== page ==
The Allure of Korean Tea

By Andy Boone

A rare shipment of Korean tea has finally arrived at Happy Lucky’s! Opening the bags for the first time, deep aromas permeate into the nose. The color is a bright emerald, each leaf has been handled with thoughtfulness and care. These teas are exquisite, some of the most dynamic and interesting pure leaf teas to grace The Great Wall of Tea. They retain the deep green and chlorophyll-rich tones of a delicately processed green tea while embodying the warm nuttiness reminiscent of toasted rice found in teas given a hard sear from the wok. The flavors unify deep savory vegetal with a distinct sweet finish, combined into creaminess.
Happy Lucky’s Korean Teas come from semi-wild bushes with deep roots. They are produced by hand with artisanal style. The fresh plucked tea is dunked carefully and quickly into almost boiling water to arrest oxidation. Next they are seared by a master in a wok at temperatures of 800 degrees fahrenheit for about 15 seconds. .

The general idea is that a gentle kill green (oxidation blocking) followed by high temperature flash cooking in the wok allows the deep green and nutty flavors to combine in rare harmony.  By stopping the oxidation so gently, more of the chlorophyll remains vital and the hot wok produces a chemical change in the outer layers of leaf, coaxing out the warm toastiness. Yet the tea is not in the wok long enough to make this change in the inner leaf. The results are remarkable! Embodying the classical qualities of both Chinese and Japanese green teas, yet retaining its own distinct character.

Happy Lucky’s is currently carrying 4 Korean teas. The names for our Korean tea indicate the developmental stage of the leaf.

Sejak is the very young small tender leaves which have just begun to open.

Jungjak is young open leaves,

Daejak are  larger and more mature leafs.

Yipcha is only available in store, but we hope bring to the website soon.

Yipcha is the large fully developed summer plucking. Classically, Yipcha is the complementary tea served in restaurants in Korea. Yet, most Yipcha will not be produced with the same level of care and attention with which ours is crafted. The nature of small farm production displays more seasonal variation in climate than large farms which blend from several bushes to minimize any inconsistencies in flavor.  Micro-productions tend to have different flavors from year to year. Last years Yipcha I would describe in a fairly similar way as our China Dragonwell or our Nepal Pokhara, nutty flavors upfront, then clean vegetal tones that linger with mineral rich honeysuckle sweetness. This years Yipcha hits the palate quite differently. The vegetal flavor carries a savory umami aspect while the nutty flavor seems to awaken more on the finish and hangs out for a bit.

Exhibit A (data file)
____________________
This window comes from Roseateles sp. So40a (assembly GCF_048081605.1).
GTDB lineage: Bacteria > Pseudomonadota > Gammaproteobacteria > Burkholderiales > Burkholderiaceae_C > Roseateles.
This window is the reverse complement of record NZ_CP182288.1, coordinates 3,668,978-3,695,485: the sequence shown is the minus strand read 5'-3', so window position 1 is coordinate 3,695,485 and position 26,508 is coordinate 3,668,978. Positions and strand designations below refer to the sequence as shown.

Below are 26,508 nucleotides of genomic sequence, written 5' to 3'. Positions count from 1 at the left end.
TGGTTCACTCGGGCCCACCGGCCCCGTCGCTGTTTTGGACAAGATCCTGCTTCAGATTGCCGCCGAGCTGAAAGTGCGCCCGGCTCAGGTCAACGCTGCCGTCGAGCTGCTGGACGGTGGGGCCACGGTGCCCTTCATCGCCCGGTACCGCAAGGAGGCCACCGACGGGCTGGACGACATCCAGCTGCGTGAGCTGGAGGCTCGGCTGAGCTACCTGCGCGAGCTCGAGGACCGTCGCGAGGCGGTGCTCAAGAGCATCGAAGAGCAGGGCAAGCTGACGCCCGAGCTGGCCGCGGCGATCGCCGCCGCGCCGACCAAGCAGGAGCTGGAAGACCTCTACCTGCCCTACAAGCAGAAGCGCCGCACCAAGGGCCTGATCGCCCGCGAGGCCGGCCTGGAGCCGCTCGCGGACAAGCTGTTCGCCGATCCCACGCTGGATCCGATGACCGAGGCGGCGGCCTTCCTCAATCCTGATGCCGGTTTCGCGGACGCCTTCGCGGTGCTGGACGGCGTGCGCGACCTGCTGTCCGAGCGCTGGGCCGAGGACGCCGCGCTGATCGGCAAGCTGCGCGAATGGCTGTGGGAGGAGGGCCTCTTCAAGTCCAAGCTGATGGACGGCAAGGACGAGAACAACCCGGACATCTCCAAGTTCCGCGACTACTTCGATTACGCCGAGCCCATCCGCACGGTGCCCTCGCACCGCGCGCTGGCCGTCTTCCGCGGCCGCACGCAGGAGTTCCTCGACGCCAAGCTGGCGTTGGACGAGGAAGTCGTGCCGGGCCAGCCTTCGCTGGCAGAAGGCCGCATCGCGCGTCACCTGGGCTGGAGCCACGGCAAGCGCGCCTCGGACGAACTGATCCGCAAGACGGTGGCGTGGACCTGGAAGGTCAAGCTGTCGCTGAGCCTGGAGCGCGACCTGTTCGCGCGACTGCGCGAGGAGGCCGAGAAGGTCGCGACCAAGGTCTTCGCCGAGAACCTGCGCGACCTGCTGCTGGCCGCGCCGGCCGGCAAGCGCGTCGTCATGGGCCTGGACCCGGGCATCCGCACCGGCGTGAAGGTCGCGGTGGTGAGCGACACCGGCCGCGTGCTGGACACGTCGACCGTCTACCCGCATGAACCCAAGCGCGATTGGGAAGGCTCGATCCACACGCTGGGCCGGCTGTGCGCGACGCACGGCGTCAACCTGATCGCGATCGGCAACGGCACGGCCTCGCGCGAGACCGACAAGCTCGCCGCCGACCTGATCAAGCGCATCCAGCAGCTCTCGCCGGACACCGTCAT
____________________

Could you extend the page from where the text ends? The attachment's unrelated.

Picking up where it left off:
I’m not sure which flavor profile your palate will prefer.  However,  it’s a real treat to taste the variation, I’m  proud we’re able to offer teas of this quality and freshness from such a rare and limited production.

Photo Sep 01, 3 31 55 PMNotes on Brewing
Korean teas are very potent which can be a double edged sword. Tea this vital is rich in many compounds making it more sensitive to becoming astringent or bitter when over-brewed. Make sure your water is not too hot!.  Water temperature in between 140 and 160 degrees Fahrenheit is best.  Use about 1 ¼ teaspoon for every 8oz. of brewed tea made, and steep for just 15-20 seconds. These teas resteep very well, so feel free to repeat this process and add just a few seconds to each subsequent brew. With this technique you should be able to brew the tea 3-5 times.

Learn more on the history of Korean Teas

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